Blogger Arrests Around the World
Today's required reading: why media gets community wrong

On the streets of Skien

It was raining cats and dogs, not exactly the kind of weather you'd want to be out and about in, but just as I walked into the centre of Skien yesterday, a place I'd never been to before, I was approached by a weary looking guy with a worn leather jacket and an impressive camera:

"Excuse me, could I possibly bother you for just a few minutes. I'm a journalist from the local newspaper and was wondering if you could possibly answer a quick question for this vox pop about today's events," he said, and whizzed out a notepad from his pocket.

Me: "Events?" (thinking hard now, been buried in my deadlines before I jumped on the train in the last minute to get her, events?)

Local journalist: "Well, the minister's resignation, you know"

Me: "Aha!" (yes, I heard something about that, Åslaug Haga finally being forced to step down, on the radio at some point). "Okay, now I'm with you, but we have to strike a deal: you have to tell me where the venue I'm heading for is, and where I can grab some lunch on the way, and I'll try to say something sensible for your vox pop. If you really want to interview a fellow journalist, that is."

Local journalist: "Okay, where are you heading?"

Me: "For a conference at the Ibsen Centre"

Local journalist: "Oh, I thought you were heading for a funeral, all dressed in black as you are. What's the conference on?"

Me:"Open Source Software, it's the biggest conference of its kind in Europe I'm told." (black is actually very handy: suited both for the conference and the prize cermony in the evening, not expecting to find time to change for the latter)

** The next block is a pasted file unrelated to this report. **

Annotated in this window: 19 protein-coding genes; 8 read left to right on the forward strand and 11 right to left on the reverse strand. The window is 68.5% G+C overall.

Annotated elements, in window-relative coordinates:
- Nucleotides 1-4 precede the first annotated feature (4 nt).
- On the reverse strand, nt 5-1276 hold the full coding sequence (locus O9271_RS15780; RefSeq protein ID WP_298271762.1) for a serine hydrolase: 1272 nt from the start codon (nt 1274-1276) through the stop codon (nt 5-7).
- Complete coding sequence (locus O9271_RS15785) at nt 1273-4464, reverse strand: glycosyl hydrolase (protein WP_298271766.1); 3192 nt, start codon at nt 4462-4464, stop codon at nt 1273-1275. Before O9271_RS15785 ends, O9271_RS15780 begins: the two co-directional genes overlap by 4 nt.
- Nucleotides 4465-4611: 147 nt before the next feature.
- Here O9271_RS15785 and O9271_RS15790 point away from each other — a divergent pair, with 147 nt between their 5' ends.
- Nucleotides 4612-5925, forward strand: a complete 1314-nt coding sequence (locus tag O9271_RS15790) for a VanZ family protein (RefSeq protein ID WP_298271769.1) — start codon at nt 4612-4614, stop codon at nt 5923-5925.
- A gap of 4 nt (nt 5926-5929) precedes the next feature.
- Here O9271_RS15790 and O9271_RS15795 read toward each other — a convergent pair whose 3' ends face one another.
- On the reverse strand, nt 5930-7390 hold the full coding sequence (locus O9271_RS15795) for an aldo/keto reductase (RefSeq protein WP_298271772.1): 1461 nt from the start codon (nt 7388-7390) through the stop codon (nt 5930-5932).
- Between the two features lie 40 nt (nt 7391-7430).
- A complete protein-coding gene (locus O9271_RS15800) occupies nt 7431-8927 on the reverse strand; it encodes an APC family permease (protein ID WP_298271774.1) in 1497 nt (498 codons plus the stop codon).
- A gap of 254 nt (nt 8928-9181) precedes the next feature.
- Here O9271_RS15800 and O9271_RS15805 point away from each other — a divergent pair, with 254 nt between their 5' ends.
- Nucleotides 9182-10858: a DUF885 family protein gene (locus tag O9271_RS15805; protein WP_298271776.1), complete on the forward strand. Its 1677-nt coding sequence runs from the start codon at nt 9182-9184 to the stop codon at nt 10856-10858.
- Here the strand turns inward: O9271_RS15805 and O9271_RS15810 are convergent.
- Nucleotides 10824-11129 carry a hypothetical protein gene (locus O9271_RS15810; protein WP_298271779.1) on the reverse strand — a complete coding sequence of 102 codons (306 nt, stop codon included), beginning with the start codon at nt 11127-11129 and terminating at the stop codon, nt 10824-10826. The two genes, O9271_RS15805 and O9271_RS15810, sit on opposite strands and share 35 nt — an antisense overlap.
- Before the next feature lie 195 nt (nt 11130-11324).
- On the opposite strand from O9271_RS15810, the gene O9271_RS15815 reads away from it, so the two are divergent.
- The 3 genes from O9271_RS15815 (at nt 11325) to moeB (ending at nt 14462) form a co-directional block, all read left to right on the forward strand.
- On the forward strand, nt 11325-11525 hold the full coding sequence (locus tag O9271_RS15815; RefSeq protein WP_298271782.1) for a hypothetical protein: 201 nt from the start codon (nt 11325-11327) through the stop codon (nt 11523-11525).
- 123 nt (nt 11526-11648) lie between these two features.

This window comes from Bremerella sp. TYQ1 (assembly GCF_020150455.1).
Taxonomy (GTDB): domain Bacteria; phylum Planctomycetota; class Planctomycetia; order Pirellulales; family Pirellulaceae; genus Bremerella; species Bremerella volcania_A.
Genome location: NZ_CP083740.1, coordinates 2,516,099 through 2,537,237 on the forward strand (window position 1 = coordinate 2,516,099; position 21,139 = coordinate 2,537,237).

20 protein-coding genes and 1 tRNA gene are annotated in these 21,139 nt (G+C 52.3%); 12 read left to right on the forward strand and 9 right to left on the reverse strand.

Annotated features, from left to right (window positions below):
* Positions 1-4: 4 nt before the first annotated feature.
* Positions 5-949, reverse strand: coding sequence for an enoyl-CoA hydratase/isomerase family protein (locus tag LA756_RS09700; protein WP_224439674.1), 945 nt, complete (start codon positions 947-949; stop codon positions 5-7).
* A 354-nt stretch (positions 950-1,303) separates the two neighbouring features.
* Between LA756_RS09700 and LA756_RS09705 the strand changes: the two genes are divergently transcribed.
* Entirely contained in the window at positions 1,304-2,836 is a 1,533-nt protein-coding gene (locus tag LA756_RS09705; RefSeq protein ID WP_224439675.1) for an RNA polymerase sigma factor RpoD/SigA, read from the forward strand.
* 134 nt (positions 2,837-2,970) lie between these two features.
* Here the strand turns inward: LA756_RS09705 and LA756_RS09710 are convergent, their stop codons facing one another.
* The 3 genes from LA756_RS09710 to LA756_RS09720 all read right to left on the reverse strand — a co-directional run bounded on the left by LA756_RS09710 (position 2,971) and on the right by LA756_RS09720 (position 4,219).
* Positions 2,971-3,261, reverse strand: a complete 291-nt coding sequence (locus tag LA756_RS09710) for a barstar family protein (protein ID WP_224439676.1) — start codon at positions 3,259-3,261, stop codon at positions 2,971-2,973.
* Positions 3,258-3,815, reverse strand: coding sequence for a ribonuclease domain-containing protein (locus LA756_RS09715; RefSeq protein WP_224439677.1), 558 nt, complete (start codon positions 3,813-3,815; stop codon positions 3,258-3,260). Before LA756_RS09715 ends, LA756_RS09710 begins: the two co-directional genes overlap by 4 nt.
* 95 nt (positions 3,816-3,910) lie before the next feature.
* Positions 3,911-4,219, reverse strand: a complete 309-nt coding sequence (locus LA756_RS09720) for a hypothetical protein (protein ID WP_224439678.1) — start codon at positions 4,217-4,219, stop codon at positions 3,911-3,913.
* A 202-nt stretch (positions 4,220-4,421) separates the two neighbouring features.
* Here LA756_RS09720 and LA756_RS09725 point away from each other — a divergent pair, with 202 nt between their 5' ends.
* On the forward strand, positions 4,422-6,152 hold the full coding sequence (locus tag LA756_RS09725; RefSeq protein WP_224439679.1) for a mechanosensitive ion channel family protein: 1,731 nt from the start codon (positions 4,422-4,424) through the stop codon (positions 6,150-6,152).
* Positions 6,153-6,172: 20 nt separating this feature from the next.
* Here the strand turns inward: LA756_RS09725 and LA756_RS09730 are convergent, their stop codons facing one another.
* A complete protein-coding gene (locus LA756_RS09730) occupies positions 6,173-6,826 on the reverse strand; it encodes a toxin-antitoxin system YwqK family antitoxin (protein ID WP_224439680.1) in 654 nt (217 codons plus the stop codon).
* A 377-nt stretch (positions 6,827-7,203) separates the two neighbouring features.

Local journalist: "Open what?"

Me: "Open Source Software, like Drupal"

Local journalist: "Brutal?"

Me: "Drupal. It's an online publishing platform, but I guess it is a bit techie: for the specially interested."

Local journalist: "Oh, now how about Haga. Do you think this story has been exaggerated and is out of proportion with what she did, or is it justified?"

A few words about practising what you preach rolled off my tounge. I said it wouldn't be such a big story if the Government she was a part of hadn't championed the regulations she violated (how very unoriginal, but my mind was on something else entirely), and I got my directions both to the venue I was heading for and a decent lunch place on the way. Value for value, I say...  



I love vox pops. I used to hate doing them when I was a street reporter but they are a random joy. It is a case of the desperate in search of the ignorant and yet gems regularly emerge.
Funny that you should mention vox pops by regular media because at the conference on new media that I was at today in London it was the random way that the public is allowed to speak through New Media that came under attack...
Plus ca change...

I love vox pops too. As an editor I encourage reporters to ask ordinary people what they think about current issues.

They're also a great resource for getting photos of people on file.

Michael: pictures on file, eh? I knew there was a deeper reason for that random encounter...

Charlie: random way that the public is 'allowed' to speak through New Media - as if anything that's not edited is without value? Unfortunately we're having those debates in my part of the world too. Several times a year...

Funny, I don't think I've ever done a vox pop myself as I've either been columnisting, editing, working as a beat reporter or freelancer - must be a flaw in my media training. But 'my reporters' at Uni did them, and that was great fun.

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